Tax and inequality

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I spoke to a group on the above theme yesterday. They were interested in ways that action could be taken to tackle the issue. These were my speaking notes:

1.     Let me offer you some quick assumptions that underpin what follows:

·       We live in a democracy

·       We have a mixed economy and no one is seriously looking to change that

·       We are open to trade, and need to be

·       Inequality exists and

o   According to Thomas Piketty will grow as a matter of fact if no action is taken to stop it

o   Is as a mater of fact growing

o   Is being assisted by various tax haven practices

·       Significant inequality is harmful to the well-being of all in society, including the wealthy

·       These messages are being heard

o   When the IMF, World Bank and OECD all talk about the risk from inequality something is happening

o   Mainstream politics is realising populist politics is driven by a dislike of growing inequality

·       The opportunity for change exists

2.     Tax can address inequality in numerous ways

·       Directly via:

o   Progressive income taxes

o   Higher taxes on unearned than earned income

o   The removal of the tax incentives largely enjoyed by the wealthiest - whether personally or through the companies they own

o   By wealth taxation

§  Inheritance taxes

§  Capital gains taxes

§  Financial transaction taxes

§  And now wealth tax itself

o   Through the the balance between progressive direct taxes and regressive indirect taxes

o   The latter including VAT, council tax and many product and service related charges

·       Indirectly

o   Through interaction with the benefits system

o   Through a Universal Basic Income

o   By repricing goods and services

·       Through fiscal policy

o   Running deficits benefits those who get services as a result

o   But without QE it does require a payment of interest to those who lend to the government, which increases inequality (a little bit at current rates)

·       Through pre-distribution

o   Tax incentives can be given to reduce the highest pay and increase low pay - although we have not gone there in any significant way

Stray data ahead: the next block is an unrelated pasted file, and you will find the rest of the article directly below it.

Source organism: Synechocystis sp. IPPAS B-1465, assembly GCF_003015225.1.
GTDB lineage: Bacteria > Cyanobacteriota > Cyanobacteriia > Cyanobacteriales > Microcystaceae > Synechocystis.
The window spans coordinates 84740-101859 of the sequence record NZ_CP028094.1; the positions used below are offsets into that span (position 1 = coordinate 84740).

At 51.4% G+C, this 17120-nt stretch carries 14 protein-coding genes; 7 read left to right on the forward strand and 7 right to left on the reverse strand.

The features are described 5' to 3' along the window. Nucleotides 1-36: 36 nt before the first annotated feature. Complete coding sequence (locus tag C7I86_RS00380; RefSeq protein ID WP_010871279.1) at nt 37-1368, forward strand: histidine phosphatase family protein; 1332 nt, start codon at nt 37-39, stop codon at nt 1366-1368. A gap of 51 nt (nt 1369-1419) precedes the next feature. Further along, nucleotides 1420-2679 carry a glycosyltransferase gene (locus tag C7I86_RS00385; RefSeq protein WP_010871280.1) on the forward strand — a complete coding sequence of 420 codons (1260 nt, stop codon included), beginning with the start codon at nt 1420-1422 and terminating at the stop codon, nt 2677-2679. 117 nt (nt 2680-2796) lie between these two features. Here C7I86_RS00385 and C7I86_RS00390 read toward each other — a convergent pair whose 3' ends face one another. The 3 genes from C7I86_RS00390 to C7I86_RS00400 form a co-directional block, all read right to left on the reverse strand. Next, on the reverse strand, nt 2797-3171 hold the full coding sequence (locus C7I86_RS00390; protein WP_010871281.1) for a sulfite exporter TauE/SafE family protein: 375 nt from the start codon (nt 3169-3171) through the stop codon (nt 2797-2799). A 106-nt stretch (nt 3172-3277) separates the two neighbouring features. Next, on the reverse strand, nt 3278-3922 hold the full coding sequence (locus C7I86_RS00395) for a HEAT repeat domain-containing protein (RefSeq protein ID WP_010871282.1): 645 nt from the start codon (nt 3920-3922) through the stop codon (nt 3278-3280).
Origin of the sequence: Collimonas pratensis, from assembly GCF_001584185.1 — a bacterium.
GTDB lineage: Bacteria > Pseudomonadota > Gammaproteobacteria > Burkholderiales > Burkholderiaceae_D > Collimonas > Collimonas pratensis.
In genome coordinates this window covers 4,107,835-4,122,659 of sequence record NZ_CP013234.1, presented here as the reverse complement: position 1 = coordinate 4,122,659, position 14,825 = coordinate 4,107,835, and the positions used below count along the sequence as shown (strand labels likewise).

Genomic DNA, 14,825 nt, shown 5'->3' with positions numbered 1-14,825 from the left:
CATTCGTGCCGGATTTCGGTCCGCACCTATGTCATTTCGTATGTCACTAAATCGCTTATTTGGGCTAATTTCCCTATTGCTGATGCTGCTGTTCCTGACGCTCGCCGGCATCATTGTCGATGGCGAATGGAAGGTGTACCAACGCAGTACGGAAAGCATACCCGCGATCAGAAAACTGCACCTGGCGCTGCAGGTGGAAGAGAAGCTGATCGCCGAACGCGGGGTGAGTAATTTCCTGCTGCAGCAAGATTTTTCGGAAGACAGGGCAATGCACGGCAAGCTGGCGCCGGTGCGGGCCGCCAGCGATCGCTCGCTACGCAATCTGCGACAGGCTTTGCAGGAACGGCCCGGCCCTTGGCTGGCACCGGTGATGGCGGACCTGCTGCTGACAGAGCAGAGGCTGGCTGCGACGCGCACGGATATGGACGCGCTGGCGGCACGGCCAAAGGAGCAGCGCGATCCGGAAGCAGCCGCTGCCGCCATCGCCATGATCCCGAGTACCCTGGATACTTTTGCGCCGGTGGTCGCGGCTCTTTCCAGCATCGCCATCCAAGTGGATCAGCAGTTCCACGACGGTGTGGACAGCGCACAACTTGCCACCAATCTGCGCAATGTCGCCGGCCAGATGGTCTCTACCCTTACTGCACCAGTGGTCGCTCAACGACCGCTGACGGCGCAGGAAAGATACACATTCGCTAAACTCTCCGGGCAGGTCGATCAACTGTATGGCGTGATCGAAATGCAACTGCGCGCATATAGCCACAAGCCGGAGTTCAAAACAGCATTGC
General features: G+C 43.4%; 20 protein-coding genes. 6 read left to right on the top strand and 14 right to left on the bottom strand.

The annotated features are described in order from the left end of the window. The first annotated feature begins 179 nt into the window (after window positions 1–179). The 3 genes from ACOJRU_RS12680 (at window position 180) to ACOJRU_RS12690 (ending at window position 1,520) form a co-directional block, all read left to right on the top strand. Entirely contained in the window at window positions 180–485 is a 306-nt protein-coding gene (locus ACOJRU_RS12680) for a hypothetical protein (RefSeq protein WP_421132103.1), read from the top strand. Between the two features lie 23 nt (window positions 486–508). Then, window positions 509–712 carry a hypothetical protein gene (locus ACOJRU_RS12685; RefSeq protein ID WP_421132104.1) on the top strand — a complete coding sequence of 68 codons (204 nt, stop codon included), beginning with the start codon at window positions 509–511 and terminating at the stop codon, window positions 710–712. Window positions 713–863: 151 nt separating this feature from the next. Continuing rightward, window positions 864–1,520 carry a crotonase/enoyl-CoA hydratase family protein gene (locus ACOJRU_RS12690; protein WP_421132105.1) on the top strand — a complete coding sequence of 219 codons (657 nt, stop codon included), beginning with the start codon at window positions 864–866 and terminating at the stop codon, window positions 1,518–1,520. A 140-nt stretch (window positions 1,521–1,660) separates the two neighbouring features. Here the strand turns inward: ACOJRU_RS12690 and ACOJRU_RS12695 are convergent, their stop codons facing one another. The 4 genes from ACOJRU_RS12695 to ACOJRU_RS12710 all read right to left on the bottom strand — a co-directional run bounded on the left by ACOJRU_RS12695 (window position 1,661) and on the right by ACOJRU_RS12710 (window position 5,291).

·       By controlling inflation

o   Tax is as effective as interest rates in controlling inflation and inflation might have the greatest power to erode financial wealth

o   But it can be penal on those wth low fixed incomes

3.     All of this fits with my six reasons for tax

·       To reclaim the money the government spends into the economy

·       To ratify the value of money

·       To reorganise the economy

·       To redistribute income and wealth

·       To reprice goods and services

·       To raise representation in a democracy

4.     The question then is what do you want to do?

·       Tackling inequality with taxation is about many more things than most people might suspect

·       So do you want to:

o   Look at progressive income taxation?

§  Ways to do this can be looked at here http://www.taxresearch.org.uk/Blog/wp-content/uploads/2016/08/WealthtaxUK816.pdf

o   Consider the more obvious wealth taxes?

§  Capital gains tax

§  Inheritance tax

o   Actually look at a wealth tax?

o   Consider alternative new taxes like my CUT (Carbon Usage Tax) which can be progressive and replace taxes like National Insurance that belong in the last century?

§  http://www.taxresearch.org.uk/Blog/2015/10/02/time-to-get-rid-of-national-insurance-and-replace-it-with-a-progressive-consumption-tax/

o   Or consider a Universal Basic Income?

o   Or the way that the tax system subsidises those who are best off (pension tax reliefs, charitable gift reliefs, savings incentives and so much more)?

o   Consider ways the tax system could change wages? This could cover:

§  Tax reliefs for those paying the living wage?

§  The end of corporation tax relief on high pay?

o   Review fiscal policy?

§  The fact is we have a tool that after centuries of use we have hardly explored because we really did not understand its relationship with money

§  Is this the time to start doing so?